Peter Grant at VTUK says, “When you consider that data is the whole value of a business in property management and a large part of any sales operation, it represents a winning lottery ticket worth millions – why anyone would allow someone else to ‘look after’ this is beyond me. Apart from lack of control, data is under attack in three ways: external attack (including data hostage situations), internal, attack and corruption, we see this every week and the greatest threat by far is internal.”

Glyn Trott

Glyn Trott

Glynn Trott, at LetMC believes that the main issues tend to be around landlord lists being sold to competitors. “Risks can come from disgruntled staff members who can easily export data in a PDF or Excel report. The biggest risk we have come across is from staff members having login to deposit scheme websites, with most of the deposit schemes allowing access to download the agents entire client lists from home. “I would keep any deposit scheme login and password information tightly guarded and change the password on a monthly basis.”

Nobody is exempt from this threat, says Peter Grant, VTUK, “Our clients have, in varying degrees, placed procedure in place to avert the threat; however, sometimes this happens after the metaphorical horse has bolted. With correct preparation and process we can make our clients bulletproof and we have conducted some notable ‘resuscitations.’ One Boxing Day our Ops Director took a call on his mobile to be told by a client in Salisbury that their server had inadvertently become a Christmas gift – it had been stolen. We had them back up and running over a four branch network by the 27th.”

Peter Grant

Peter Grant

Firstly, says Peter Grant, “We ensure that our clients ‘own’ their data and cannot be held at gunpoint over its possession; then to avert internal attack, by far the most common threat, we employ data monitoring services, protecting the data and monitoring manipulation.

“External attack cannot be 100 per cent defended so we have fully tested restorable backups that are accessed at a seconds notice and this is repeated as a defence against corruption also the latest Microsoft SQL database is superbly robust.”

Roy Murphy at Jupix says that they develop all of our applications against the very latest system architectures, application frameworks and security protocols. “The foundations of security have to be systemic before you start building any application. This is our security philosophy. All passwords are encrypted by our own secret variation of the SHA-256-B algorithm, which locks down private information such as usernames and passwords. We have double firewalls both in-front and behind all application nodes in the cloud.”

LetMC supplies lettings software but it also has it’s own agency, Pinnacle Letting Agents, which has experienced issues with data security. “A few years ago a competitor approached a temporary staff member and offered £3000 for our landlord list. It made us teach and test our staff on data security and identity fraud. We ran a simple test of pretending to be a landlords using a fake email, requesting a change of bank details for the rent to be paid into. More elaborate tests included sending fake Inland Revenue letters with a stamped addressed envelope requesting a section 19 report, asking for a list of all landlords and properties. Our accounts team spotted these tests.”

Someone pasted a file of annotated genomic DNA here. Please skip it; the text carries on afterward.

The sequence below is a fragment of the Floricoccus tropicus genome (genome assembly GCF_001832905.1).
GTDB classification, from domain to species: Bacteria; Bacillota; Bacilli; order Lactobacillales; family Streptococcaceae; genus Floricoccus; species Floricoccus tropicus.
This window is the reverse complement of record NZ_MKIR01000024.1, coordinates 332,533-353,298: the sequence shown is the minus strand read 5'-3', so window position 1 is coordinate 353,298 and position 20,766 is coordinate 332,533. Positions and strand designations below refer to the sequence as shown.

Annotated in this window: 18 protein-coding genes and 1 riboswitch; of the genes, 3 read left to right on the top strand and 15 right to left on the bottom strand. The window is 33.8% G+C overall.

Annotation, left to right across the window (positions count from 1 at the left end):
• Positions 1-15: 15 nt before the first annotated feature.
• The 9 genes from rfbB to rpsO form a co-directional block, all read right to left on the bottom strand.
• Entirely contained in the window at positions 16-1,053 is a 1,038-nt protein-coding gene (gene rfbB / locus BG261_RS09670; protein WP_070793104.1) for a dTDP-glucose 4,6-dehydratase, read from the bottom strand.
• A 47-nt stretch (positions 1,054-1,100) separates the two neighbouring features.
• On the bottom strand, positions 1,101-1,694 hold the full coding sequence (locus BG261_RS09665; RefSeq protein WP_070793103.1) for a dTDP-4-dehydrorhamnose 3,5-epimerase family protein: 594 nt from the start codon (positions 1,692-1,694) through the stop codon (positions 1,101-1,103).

Mark Goddard at Vebra says that data loss is usually a result of having little or no data security systems in place, untested back-up regimes or inadequate access controencourage our customers to revisit these and ensure that critical data is reliably backed up to a trusted off site location, as this will help if their equipment is damaged by fire or theft. All our software requires login credentials to ensure only authorised employees have access to the data and Vebra Alto now provides two step SMS authentication to control access on new devices – even if you know the password!”


Cloud-based software seems to be the current recommendation from most leading software suppliers. Mark Goddard says, “Reputable cloud companies have high security systems in place to safeguard data and have invested millions of pounds to deliver protection from the ground up.” And Glynn Trott agrees, “Being cloud software since 2004, we recognised the importance of security with software that is accessible anywhere. We don’t use email addresses as logins as it is too simple to work out, and our clients are forced to change their passwords every 30 days. Login on your iPad and you are automatically logged out of the PC you were using. Some of our clients have locked down access to our software to certain locations (IP addresses), which is a simple setting within LetMC.com.”

To avoid a visit from the cybermen, ask your IT supplier if you are as protected as possible and be vigilant with staff, your clients and links to other organisations.



January 18, 2014